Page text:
The Expanse of Time – Galaxies, Evolution, Lifetimes

Have you ever seen those amazing composite images that people will post, showing the same picture every day or every year for a long period of time.  We see how children age, how people transform their bodies, and how their day to day experiences, though seemingly small, add up to incredible changes as the years go by.  I personally love time-lapse photography, representing a long period of time in a shorter instance.  For me the beauty is showing those changes that are subtle in human experience and communicating them in a way that shows how significant they are when we have the ability to see them through different eyes.

There is a very important concept that these kinds of videos illustrate, and it’s that seemingly non-existent changes, or changes that are imperceptible on timescales of human experience, are mind-blowing when we can look at the overall difference.  It’s a good life lesson that great accomplishment can be achieved with small changes that add up over time.

From an astronomical perspective, there are painfully slow changes that occur in the universe.  Changes that, over millions and billions of years, show the universe evolving like fireworks.  Take a galaxy collision for instance.  Two galaxies of hundreds of billions of stars, rotating once every few hundred million years, and moving toward each other across a distance of thousands of light years.  To a human being, a lifetime of observation reveals no apparent change, but when a simulation of the immense timescales is produced, and compared to real life observations, we can gain an understanding of how the process unfolds over Billions of years.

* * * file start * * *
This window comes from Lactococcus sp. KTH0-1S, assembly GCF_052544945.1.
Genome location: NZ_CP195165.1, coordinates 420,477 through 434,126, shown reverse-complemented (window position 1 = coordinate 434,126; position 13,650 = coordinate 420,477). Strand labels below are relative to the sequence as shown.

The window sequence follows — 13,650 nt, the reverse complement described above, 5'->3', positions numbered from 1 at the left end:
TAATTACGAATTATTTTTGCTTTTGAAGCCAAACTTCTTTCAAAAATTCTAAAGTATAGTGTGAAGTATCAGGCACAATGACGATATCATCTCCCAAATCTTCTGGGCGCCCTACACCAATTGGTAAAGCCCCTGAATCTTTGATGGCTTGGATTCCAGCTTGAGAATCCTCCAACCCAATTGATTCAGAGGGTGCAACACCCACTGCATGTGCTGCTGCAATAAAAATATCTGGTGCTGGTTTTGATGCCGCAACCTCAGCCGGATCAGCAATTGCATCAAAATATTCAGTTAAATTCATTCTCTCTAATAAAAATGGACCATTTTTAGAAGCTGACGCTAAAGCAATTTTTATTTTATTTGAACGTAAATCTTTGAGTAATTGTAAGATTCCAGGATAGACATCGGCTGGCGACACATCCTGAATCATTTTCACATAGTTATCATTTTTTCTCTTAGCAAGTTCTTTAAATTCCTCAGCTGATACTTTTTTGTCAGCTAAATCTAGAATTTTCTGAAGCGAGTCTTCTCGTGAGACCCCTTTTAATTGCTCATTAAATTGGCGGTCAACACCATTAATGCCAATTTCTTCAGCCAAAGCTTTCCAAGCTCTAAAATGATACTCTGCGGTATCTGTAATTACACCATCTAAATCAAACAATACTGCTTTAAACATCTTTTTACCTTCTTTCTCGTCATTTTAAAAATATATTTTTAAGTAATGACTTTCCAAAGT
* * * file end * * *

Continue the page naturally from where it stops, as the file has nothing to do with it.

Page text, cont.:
Without the technology and simulations to take this massive amount of time and dilute it down to a manageable scale for a human being, we would have no understanding or appreciation for such a marvelous event.

I’m going to use this with one last example, evolution by natural selection.  The response from those who do not understand the concept is to ask the question of ‘how one species can turn into another.’  It’s the same process as before.  Let’s use an example of some ancient creature that ate the leaves from trees.  This animal reaches as high as it can to eat leaves, stay strong, and reproduce.  As hundreds of thousands of these animals are born, reproduce, and die, somewhere along the line a tiny mutation in DNA, a copy error in the reproductive process, it gives one of these animals a slightly longer neck.  The mutation was equally likely to give the animal a shorter neck, or different coloured hair, or any one of a trillion other different mutations, but this one mutation that resulted in a longer neck happened to one member of this species during the thousands of years they have roamed the Earth.

Now this creature with the slightly longer neck, it could reach leaves that were a bit higher on the trees, so it inevitably was able to eat more food.  This made it a healthier creature, and more attractive to the opposite sex.  It reproduced more, and passed on this same mutated gene for a slightly longer neck to some of its offspring, though not all of them.  Those offspring that had the slightly longer neck also could reach higher branches, eat more food, become healthier and more attractive, and were able to in turn produce more offspring that their shortner-necked friends.  Again the mutated genes were passed on.  This happened again and again until eventually the majority of the species had the advantage of the slightly longer neck, and any members of the species who didn’t couldn’t eat as much, produce as much offspring, or pass on their genes as efficiently.